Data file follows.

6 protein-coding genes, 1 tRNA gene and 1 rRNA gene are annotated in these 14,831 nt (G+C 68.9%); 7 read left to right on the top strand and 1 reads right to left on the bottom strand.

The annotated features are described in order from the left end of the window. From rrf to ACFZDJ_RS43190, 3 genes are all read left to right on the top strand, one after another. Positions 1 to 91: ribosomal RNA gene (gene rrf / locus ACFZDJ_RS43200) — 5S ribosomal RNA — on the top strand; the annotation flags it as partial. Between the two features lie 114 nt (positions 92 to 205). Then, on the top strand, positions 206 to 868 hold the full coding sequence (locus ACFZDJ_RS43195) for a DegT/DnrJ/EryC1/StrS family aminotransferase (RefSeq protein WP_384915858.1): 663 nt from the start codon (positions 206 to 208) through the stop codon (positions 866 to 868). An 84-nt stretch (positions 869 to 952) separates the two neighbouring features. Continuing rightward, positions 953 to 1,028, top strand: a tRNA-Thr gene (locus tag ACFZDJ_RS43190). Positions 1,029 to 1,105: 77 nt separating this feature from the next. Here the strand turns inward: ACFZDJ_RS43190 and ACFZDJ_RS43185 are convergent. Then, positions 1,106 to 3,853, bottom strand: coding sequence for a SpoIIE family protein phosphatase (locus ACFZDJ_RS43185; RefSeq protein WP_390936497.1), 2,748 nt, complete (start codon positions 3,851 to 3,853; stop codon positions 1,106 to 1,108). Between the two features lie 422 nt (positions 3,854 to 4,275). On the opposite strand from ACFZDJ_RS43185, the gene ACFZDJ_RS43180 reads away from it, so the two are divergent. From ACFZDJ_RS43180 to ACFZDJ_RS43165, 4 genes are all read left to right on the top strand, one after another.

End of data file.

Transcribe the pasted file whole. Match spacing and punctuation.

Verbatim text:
6 protein-coding genes, 1 tRNA gene and 1 rRNA gene are annotated in these 14,831 nt (G+C 68.9%); 7 read left to right on the top strand and 1 reads right to left on the bottom strand.

The annotated features are described in order from the left end of the window. From rrf to ACFZDJ_RS43190, 3 genes are all read left to right on the top strand, one after another. Positions 1 to 91: ribosomal RNA gene (gene rrf / locus ACFZDJ_RS43200) — 5S ribosomal RNA — on the top strand; the annotation flags it as partial. Between the two features lie 114 nt (positions 92 to 205). Then, on the top strand, positions 206 to 868 hold the full coding sequence (locus ACFZDJ_RS43195) for a DegT/DnrJ/EryC1/StrS family aminotransferase (RefSeq protein WP_384915858.1): 663 nt from the start codon (positions 206 to 208) through the stop codon (positions 866 to 868). An 84-nt stretch (positions 869 to 952) separates the two neighbouring features. Continuing rightward, positions 953 to 1,028, top strand: a tRNA-Thr gene (locus tag ACFZDJ_RS43190). Positions 1,029 to 1,105: 77 nt separating this feature from the next. Here the strand turns inward: ACFZDJ_RS43190 and ACFZDJ_RS43185 are convergent. Then, positions 1,106 to 3,853, bottom strand: coding sequence for a SpoIIE family protein phosphatase (locus ACFZDJ_RS43185; RefSeq protein WP_390936497.1), 2,748 nt, complete (start codon positions 3,851 to 3,853; stop codon positions 1,106 to 1,108). Between the two features lie 422 nt (positions 3,854 to 4,275). On the opposite strand from ACFZDJ_RS43185, the gene ACFZDJ_RS43180 reads away from it, so the two are divergent. From ACFZDJ_RS43180 to ACFZDJ_RS43165, 4 genes are all read left to right on the top strand, one after another.